Rome in 'almost full communion' with Antioch
- An interesting, but disturbing, comment from a leading RC Cardinal on
Rome's relationship with the Church of Antioch. See particularly the
fifth to last paragraph.
Vatican disinformation? - or........
ZENIT - The World Seen From Rome
The Crisis of Ecumenism, According to Cardinal Kasper
A Delicate Project "Totally Different from Relativism"
ROME, MARCH 7, 2002 (Zenit.org).- The ecumenical movement risks
losing young people unless it can produce a vision for the future,
says the cardinal who oversees the cause.
Cardinal Walter Kasper, president of the Pontifical Council for
Promoting Christian Unity, recently delivered an address evaluating
ecumenism. The address appears in the latest edition of the Italian
biweekly Il Regno.
"To a certain degree, the crisis of the ecumenical movement is the
consequence of its success," the German cardinal writes.
"The more we come closer to one another, the more painful is the
experience of not yet being in full communion among ourselves, which
creates a certain dissatisfaction and frustration," he states.
Moreover, "the new generation of faithful and priests has not lived
through the council and does not understand how things have changed,"
Cardinal Kasper observes.
In this context, he mentions three key challenges:
--"In the first place, we must promote ecumenical formation and the
reception of ecumenical results. The results of ecumenical progress
have yet to penetrate the heart and flesh of our Church and of the
--"In the second place, we must clarify and renew the ecumenical
vision. We need a new ecumenical language and impulse. We run the
risk of losing a whole generation of youths if we are not capable of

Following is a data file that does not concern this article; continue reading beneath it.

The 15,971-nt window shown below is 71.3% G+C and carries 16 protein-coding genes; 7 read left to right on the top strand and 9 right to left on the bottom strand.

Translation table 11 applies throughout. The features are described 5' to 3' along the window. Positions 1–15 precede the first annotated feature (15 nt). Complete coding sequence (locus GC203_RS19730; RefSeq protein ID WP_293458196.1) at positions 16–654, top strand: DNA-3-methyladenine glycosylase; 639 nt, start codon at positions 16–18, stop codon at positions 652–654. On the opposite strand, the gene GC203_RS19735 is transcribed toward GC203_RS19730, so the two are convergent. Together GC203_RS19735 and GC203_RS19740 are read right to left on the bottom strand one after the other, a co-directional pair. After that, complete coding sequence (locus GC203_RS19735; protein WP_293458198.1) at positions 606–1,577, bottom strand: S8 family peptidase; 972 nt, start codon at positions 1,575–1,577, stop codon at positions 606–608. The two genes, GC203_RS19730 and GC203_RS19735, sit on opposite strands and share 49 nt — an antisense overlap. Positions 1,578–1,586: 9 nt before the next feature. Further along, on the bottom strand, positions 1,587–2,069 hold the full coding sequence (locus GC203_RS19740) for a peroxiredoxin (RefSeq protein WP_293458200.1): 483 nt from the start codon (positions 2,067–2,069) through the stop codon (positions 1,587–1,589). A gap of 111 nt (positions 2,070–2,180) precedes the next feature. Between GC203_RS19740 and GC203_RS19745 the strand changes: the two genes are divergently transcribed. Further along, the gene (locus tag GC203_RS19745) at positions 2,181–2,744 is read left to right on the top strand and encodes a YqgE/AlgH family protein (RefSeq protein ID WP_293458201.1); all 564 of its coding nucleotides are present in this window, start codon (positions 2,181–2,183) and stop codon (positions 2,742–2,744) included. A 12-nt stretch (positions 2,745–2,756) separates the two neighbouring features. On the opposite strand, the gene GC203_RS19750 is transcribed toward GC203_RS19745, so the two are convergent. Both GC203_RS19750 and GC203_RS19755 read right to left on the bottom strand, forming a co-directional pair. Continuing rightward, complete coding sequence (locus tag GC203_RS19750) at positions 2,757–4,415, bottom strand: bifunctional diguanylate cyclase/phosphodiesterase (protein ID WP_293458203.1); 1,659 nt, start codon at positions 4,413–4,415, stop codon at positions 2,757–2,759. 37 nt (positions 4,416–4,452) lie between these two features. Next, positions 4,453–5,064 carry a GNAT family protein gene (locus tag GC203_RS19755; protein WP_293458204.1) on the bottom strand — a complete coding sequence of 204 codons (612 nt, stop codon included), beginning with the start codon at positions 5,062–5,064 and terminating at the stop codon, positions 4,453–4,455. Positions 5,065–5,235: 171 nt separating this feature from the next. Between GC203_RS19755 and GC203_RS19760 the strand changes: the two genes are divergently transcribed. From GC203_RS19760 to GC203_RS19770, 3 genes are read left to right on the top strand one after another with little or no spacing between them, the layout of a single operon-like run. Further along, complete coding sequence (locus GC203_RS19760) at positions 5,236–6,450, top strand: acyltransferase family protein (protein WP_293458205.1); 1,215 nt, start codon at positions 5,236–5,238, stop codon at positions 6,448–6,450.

giving them a vision."
--Third, Cardinal Kasper appealed for the harmonizing of dialogue and
identity. In this context, he emphasizes, "One can see what the
problem and advantages of ´Dominus Iesus´ are, which highlighted the
question of identity."
"Dominus Iesus" was the August 2000 declaration by the Congregation
for the Doctrine of the Faith on the uniqueness and salvific
universality of Jesus and the Church. Though criticized for sounding
less than ecumenical, it basically reiterated magisterial teaching on
the nature of the Catholic Church.
"We must underline clearly that serious ecumenism is something
totally different from confessional indifference and relativism; it
tends to gravitate around the highest common denominator," Cardinal
The cardinal then reviews the situation of relations between
Catholics and other Christian confessions.
"We are increasingly conscious of the fact that an Orthodox Church
does not really exist," he contends. "At the present stage, it does
not seem that Constantinople is yet capable of integrating the
different autocephalous Orthodox Churches; there are doubts about its
primacy of honor, especially in Moscow."
He continues: "With Moscow, dialogue at the universal level at
present is very difficult; the situation is improving with Greece; in
the Middle East, in the territory of the ancient See of Antioch, the
situation is completely different and there already is almost full
Cardinal Kasper points out the tensions within the Lutheran world on
the question of ministries as well as tensions in the realm of the
Given the above, he believes that over the next few years, ecumenism
must progress "at two, or even more, speeds."
However, he cautions, "we must avoid giving the impression of ´divide
et impera.´ We would engage in bad ecumenism if we created new
divisions in the other Churches or confessional families, or if we
tended to a new form of ´Uniatism.´" The latter -- considered a
pejorative term in the East -- signifies the Eastern Christians who
left the Orthodox Church to join Rome.
"A two-speed ecumenism is something very delicate. However, in the
present situation there is no realistic alternative," Cardinal Kasper